Over several weeks this summer, University of Guam scientists and graduate students measured the freshwater outflow from Ayuyu Cave to gather information on the volume of fresh water discharging into the ocean from Guam’s primary aquifer.
The results showed that 2.3 million gallons of freshwater flows daily into the ocean from Ayuyu Cave, located on the island's rocky northwestern coast. This significant finding was part of Ida Shalilian’s thesis research for her master’s degree in Environmental Science.
Shalilian defended her thesis in January and returned to Guam to gather more data after receiving a travel grant from the Research Corporation of the University of Guam. She graduated with a Master of Science in Environmental Science in May 2017.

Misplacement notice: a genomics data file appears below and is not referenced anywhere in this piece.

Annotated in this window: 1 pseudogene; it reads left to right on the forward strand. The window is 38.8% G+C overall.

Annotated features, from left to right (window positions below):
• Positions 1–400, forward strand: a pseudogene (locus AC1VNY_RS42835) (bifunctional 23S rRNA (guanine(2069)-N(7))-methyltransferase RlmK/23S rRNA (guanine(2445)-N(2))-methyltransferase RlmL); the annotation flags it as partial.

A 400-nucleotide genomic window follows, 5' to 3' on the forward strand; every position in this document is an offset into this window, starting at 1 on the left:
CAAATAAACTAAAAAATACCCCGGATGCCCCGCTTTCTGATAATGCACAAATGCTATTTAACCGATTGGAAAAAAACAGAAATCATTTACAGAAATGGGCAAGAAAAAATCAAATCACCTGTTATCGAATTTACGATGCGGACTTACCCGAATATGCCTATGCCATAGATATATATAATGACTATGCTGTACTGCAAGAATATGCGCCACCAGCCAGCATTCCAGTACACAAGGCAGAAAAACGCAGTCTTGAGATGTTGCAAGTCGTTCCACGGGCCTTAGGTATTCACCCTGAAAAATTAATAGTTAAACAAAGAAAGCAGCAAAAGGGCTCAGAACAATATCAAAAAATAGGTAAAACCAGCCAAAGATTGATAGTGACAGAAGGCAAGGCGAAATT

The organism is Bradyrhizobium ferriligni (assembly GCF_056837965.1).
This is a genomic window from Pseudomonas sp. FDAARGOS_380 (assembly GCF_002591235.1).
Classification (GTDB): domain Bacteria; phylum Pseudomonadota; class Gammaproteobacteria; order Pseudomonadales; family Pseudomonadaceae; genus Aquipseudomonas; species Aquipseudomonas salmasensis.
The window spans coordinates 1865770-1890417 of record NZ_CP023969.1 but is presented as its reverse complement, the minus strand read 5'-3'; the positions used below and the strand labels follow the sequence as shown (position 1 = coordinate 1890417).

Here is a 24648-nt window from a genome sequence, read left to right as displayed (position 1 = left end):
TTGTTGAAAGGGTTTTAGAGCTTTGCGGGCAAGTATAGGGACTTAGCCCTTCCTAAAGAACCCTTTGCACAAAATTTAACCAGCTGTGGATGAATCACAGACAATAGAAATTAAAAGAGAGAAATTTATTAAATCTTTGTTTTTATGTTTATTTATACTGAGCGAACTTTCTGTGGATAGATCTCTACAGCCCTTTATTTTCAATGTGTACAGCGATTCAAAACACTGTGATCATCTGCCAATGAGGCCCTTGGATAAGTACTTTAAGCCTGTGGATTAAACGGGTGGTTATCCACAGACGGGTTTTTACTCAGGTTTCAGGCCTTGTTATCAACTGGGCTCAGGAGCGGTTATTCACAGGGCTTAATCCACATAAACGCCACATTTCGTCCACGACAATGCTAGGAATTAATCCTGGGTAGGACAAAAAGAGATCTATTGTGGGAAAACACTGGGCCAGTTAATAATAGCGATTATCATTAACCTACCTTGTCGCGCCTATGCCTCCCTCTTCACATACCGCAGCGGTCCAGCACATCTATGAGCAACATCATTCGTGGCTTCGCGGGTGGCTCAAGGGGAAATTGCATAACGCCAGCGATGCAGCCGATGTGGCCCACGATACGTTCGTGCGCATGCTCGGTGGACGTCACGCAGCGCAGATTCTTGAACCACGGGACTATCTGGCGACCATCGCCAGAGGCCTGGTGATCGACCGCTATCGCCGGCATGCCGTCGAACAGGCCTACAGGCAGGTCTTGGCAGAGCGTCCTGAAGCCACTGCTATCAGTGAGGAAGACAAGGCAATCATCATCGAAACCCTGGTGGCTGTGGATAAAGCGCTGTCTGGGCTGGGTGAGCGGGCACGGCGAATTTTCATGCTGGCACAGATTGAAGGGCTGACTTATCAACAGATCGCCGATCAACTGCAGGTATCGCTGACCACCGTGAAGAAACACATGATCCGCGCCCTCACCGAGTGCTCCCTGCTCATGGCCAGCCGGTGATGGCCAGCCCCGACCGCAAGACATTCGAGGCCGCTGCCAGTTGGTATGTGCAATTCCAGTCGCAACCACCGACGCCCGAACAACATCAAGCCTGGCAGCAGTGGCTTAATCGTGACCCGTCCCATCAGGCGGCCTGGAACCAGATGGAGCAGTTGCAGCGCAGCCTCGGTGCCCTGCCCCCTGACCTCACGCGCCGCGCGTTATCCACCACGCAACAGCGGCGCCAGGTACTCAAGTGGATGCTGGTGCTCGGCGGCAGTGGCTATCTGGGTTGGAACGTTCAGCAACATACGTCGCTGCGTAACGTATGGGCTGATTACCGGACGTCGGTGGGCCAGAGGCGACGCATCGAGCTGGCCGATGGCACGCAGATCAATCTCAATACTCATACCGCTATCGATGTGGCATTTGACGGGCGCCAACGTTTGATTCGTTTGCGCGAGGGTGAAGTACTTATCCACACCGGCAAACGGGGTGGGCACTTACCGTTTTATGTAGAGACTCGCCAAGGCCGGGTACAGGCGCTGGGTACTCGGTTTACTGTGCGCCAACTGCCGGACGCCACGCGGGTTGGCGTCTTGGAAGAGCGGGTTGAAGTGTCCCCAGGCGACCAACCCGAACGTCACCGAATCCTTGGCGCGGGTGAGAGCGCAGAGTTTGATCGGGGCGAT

Shalilian presented her updated research findings as well as related information on associated geological features to Guam Waterworks Authority (GWA) professionals on June 8, 2017.
“The freshwater discharge from Ayuyu Cave can only be measured during the low tides of May and June, which is the end of Guam’s dry season,” said Dr. John Jenson, Director of the Water and Environmental Research Institute of the Western Pacific (WERI). “Rainy seasons may produce higher volumes of freshwater discharge, so this finding is of significant value to Guam.”
Freshwater resources are critically important to island communities. Information about the natural plumbing of the northern Guam aquifer provides local resource managers, such as GWA, with valuable insights.
This information will be published in a WERI technical report, a refereed research paper, and made available to the public on WERI’s website.
“Ida’s work is just one example of the valuable research produced by graduates of the Environmental Science program at UOG,” Jenson said.
For more information contact Dr. John Jenson at email@example.com.